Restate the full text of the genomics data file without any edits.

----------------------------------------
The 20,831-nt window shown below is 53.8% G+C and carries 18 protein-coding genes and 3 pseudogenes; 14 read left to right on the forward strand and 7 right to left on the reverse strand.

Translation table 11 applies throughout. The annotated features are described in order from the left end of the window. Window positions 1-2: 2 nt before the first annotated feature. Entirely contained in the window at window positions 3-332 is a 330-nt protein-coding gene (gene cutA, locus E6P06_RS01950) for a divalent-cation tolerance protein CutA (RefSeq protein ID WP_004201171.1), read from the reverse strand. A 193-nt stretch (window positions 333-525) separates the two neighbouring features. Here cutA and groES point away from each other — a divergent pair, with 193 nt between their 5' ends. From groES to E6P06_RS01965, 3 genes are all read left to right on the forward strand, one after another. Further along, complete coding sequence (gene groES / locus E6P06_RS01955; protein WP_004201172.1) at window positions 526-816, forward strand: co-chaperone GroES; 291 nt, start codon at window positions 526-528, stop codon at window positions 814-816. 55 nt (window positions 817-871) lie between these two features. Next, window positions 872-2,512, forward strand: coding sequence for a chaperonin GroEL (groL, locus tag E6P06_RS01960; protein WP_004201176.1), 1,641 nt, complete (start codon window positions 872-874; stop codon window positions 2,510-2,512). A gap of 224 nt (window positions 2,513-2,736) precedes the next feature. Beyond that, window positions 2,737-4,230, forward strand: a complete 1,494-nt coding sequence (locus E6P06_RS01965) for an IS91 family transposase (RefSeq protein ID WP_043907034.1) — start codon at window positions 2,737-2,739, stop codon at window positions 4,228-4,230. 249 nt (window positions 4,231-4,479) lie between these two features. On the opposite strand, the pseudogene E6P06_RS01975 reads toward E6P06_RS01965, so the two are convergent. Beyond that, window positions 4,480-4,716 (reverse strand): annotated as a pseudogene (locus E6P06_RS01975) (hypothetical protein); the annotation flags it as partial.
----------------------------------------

The 20,831-nt window shown below is 53.8% G+C and carries 18 protein-coding genes and 3 pseudogenes; 14 read left to right on the forward strand and 7 right to left on the reverse strand.

Translation table 11 applies throughout. The annotated features are described in order from the left end of the window. Window positions 1-2: 2 nt before the first annotated feature. Entirely contained in the window at window positions 3-332 is a 330-nt protein-coding gene (gene cutA, locus E6P06_RS01950) for a divalent-cation tolerance protein CutA (RefSeq protein ID WP_004201171.1), read from the reverse strand. A 193-nt stretch (window positions 333-525) separates the two neighbouring features. Here cutA and groES point away from each other — a divergent pair, with 193 nt between their 5' ends. From groES to E6P06_RS01965, 3 genes are all read left to right on the forward strand, one after another. Further along, complete coding sequence (gene groES / locus E6P06_RS01955; protein WP_004201172.1) at window positions 526-816, forward strand: co-chaperone GroES; 291 nt, start codon at window positions 526-528, stop codon at window positions 814-816. 55 nt (window positions 817-871) lie between these two features. Next, window positions 872-2,512, forward strand: coding sequence for a chaperonin GroEL (groL, locus tag E6P06_RS01960; protein WP_004201176.1), 1,641 nt, complete (start codon window positions 872-874; stop codon window positions 2,510-2,512). A gap of 224 nt (window positions 2,513-2,736) precedes the next feature. Beyond that, window positions 2,737-4,230, forward strand: a complete 1,494-nt coding sequence (locus E6P06_RS01965) for an IS91 family transposase (RefSeq protein ID WP_043907034.1) — start codon at window positions 2,737-2,739, stop codon at window positions 4,228-4,230. 249 nt (window positions 4,231-4,479) lie between these two features. On the opposite strand, the pseudogene E6P06_RS01975 reads toward E6P06_RS01965, so the two are convergent. Beyond that, window positions 4,480-4,716 (reverse strand): annotated as a pseudogene (locus E6P06_RS01975) (hypothetical protein); the annotation flags it as partial.